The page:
Long before the Government made its big announcement earlier this year to eliminate all avoidable plastic waste by 2042, we started our own war on single-use plastics.
Since autumn last year, we have been using paper not plastic straws and have rolled out a number of eco-friendly initiatives to encourage ours customers to think about safeguarding the beach and marine life. Our latest green step forward is special bespoke recycling units, installed outside the café, for the sole purpose of collecting empty hot drink cups.
“We want to make it as easy as possible for people to recycle these cups so with these containers right outside our front door, there is no excuse for leaving them on the beach,” says Brett Dyson, manager and co-owner. “We have a front row seat to one of the most stunning views of the Sussex coast and are constantly reminded how precious our beautiful environment is, so we want to do our part to protect it.”
The amount of rubbish washed up on the UK’s beaches is continuing to increase, rising by 10% in 2017, according to the annual beach clean report by the Marine Conservation Society (MCS). And the south-east coast has the highest amount of litter with 1,092 items per 100 metres of beach, a rise of 45% on last year.
According to the MCS, plastic straws are among the top 10 items found in beach clean-ups.
During the summer months, we get through around 4,000 straws – but these will all now be paper. Other eco-friendly initiatives include rewarding customers with 20p off a hot drink if they bring in their own refillable mug, selling our own Billy’s on the Beach keep cup for takeaway hot drinks, and recyclable takeaway boxes for food bought from our outdoor van. Tea now comes in a fresh leaf pyramid-shaped biodegradable bags and our waiting staff have even swapped their plastic biros for pencils to write down food orders.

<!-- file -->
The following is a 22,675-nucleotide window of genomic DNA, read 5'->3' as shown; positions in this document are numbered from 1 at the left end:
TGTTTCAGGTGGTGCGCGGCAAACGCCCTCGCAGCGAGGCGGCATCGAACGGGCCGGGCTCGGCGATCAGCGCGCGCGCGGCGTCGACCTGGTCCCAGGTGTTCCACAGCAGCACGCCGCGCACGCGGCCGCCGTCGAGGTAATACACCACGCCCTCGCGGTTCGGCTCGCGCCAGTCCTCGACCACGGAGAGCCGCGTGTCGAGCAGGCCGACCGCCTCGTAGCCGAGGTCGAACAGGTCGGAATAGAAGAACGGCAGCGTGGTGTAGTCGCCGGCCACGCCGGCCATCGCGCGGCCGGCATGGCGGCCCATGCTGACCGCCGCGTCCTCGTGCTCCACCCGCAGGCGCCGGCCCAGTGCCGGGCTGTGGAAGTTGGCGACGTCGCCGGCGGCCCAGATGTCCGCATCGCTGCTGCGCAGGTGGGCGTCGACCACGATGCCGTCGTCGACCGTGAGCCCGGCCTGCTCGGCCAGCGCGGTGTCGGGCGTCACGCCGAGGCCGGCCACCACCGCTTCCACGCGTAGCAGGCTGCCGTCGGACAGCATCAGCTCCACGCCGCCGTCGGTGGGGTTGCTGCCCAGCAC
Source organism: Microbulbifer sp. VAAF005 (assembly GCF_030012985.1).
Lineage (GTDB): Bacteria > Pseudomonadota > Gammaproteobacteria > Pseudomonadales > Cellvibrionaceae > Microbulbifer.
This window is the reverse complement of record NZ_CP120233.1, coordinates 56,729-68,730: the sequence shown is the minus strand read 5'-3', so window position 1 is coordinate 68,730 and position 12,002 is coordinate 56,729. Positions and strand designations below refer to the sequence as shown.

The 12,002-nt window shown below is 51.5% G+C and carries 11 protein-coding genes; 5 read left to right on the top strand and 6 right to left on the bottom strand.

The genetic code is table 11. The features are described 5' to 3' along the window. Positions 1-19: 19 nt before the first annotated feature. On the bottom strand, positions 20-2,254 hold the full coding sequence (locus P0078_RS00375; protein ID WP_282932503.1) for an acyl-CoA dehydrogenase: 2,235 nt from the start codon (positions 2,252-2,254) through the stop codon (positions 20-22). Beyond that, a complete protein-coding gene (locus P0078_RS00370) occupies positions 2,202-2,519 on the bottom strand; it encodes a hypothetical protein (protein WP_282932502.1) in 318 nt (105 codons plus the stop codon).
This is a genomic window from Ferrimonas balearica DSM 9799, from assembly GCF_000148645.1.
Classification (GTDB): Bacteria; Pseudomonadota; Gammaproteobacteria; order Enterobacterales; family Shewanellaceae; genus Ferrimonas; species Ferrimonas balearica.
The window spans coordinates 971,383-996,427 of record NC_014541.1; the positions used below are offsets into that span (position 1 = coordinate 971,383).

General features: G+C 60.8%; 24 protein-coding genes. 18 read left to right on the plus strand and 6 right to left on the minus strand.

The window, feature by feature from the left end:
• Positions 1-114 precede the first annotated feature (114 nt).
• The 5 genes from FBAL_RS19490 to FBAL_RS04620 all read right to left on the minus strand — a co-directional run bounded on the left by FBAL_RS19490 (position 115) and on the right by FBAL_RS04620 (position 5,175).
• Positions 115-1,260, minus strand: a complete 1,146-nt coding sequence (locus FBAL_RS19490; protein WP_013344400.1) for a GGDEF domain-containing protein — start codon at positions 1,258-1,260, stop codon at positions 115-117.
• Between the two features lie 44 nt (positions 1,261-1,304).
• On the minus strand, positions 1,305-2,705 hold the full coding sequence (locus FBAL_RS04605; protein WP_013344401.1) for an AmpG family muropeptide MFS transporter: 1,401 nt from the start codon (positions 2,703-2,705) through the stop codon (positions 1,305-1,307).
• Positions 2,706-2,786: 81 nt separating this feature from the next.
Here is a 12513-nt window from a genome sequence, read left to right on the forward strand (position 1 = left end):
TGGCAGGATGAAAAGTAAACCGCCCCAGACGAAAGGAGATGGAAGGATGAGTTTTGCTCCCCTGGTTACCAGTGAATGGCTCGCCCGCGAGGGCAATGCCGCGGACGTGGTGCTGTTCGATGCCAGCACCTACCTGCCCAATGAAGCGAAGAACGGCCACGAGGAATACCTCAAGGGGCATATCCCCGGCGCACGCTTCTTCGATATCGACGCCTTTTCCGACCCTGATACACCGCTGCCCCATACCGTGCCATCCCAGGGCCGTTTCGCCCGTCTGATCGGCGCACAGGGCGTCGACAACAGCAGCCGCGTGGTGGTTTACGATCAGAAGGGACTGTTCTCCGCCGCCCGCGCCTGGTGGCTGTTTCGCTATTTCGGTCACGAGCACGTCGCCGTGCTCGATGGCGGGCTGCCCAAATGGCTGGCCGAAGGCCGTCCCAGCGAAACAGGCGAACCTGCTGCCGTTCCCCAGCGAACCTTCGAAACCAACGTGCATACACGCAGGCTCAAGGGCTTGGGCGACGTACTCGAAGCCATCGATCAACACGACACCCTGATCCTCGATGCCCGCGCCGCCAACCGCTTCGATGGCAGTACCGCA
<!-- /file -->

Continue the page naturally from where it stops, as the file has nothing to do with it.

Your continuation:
Our skilled head chef Richard Fleet has also roped in local suppliers to help in the war on plastic. For example, our coffee comes from Edgcumbes of Arundel, which now supplies our beans in reusable containers which they refill, rather than being stored in throwaway plastic drums or cardboard. Our greengrocer now supplies all fruit and veg in collectable trays rather than plastic and our neighbour and local fishmonger, Something Fishy, has stopped vacuum-packing fish and instead delivers it packed in ice.
The new bespoke recycling collection points for takeaway drink cups will be emptied regularly and the cups will be turned into paper straws. Brett expects to collect around 5,000 paper cups this summer alone.
“Our long-term goal is to eliminate these cups altogether and encourage all customers to use reuse containers,” said Brett, “but that is a long way down the line so getting them to think about recycling with our new collection points is a good start.”